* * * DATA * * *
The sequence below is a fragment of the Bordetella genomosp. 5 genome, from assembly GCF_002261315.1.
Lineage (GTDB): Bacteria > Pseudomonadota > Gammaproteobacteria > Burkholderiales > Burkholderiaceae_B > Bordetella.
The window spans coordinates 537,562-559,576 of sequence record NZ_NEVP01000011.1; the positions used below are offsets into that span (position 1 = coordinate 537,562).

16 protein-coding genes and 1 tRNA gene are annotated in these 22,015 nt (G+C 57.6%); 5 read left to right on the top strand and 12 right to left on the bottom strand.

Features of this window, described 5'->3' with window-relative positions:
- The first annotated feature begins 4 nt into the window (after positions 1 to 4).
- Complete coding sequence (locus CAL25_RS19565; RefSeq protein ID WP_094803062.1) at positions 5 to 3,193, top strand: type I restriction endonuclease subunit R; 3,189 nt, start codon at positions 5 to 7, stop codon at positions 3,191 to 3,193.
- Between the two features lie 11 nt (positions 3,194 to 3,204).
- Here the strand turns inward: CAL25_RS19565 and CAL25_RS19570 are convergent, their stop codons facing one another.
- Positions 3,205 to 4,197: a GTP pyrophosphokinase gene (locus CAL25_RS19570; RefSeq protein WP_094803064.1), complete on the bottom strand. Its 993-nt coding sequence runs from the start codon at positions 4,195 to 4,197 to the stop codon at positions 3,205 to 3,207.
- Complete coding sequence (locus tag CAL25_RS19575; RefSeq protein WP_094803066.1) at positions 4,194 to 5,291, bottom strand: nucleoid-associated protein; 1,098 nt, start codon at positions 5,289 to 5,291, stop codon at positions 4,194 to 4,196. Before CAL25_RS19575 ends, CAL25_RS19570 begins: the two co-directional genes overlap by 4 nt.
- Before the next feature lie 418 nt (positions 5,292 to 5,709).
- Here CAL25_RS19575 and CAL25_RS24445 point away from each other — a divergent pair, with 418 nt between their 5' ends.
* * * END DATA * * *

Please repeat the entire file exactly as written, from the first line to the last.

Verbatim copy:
The sequence below is a fragment of the Bordetella genomosp. 5 genome, from assembly GCF_002261315.1.
Lineage (GTDB): Bacteria > Pseudomonadota > Gammaproteobacteria > Burkholderiales > Burkholderiaceae_B > Bordetella.
The window spans coordinates 537,562-559,576 of sequence record NZ_NEVP01000011.1; the positions used below are offsets into that span (position 1 = coordinate 537,562).

16 protein-coding genes and 1 tRNA gene are annotated in these 22,015 nt (G+C 57.6%); 5 read left to right on the top strand and 12 right to left on the bottom strand.

Features of this window, described 5'->3' with window-relative positions:
- The first annotated feature begins 4 nt into the window (after positions 1 to 4).
- Complete coding sequence (locus CAL25_RS19565; RefSeq protein ID WP_094803062.1) at positions 5 to 3,193, top strand: type I restriction endonuclease subunit R; 3,189 nt, start codon at positions 5 to 7, stop codon at positions 3,191 to 3,193.
- Between the two features lie 11 nt (positions 3,194 to 3,204).
- Here the strand turns inward: CAL25_RS19565 and CAL25_RS19570 are convergent, their stop codons facing one another.
- Positions 3,205 to 4,197: a GTP pyrophosphokinase gene (locus CAL25_RS19570; RefSeq protein WP_094803064.1), complete on the bottom strand. Its 993-nt coding sequence runs from the start codon at positions 4,195 to 4,197 to the stop codon at positions 3,205 to 3,207.
- Complete coding sequence (locus tag CAL25_RS19575; RefSeq protein WP_094803066.1) at positions 4,194 to 5,291, bottom strand: nucleoid-associated protein; 1,098 nt, start codon at positions 5,289 to 5,291, stop codon at positions 4,194 to 4,196. Before CAL25_RS19575 ends, CAL25_RS19570 begins: the two co-directional genes overlap by 4 nt.
- Before the next feature lie 418 nt (positions 5,292 to 5,709).
- Here CAL25_RS19575 and CAL25_RS24445 point away from each other — a divergent pair, with 418 nt between their 5' ends.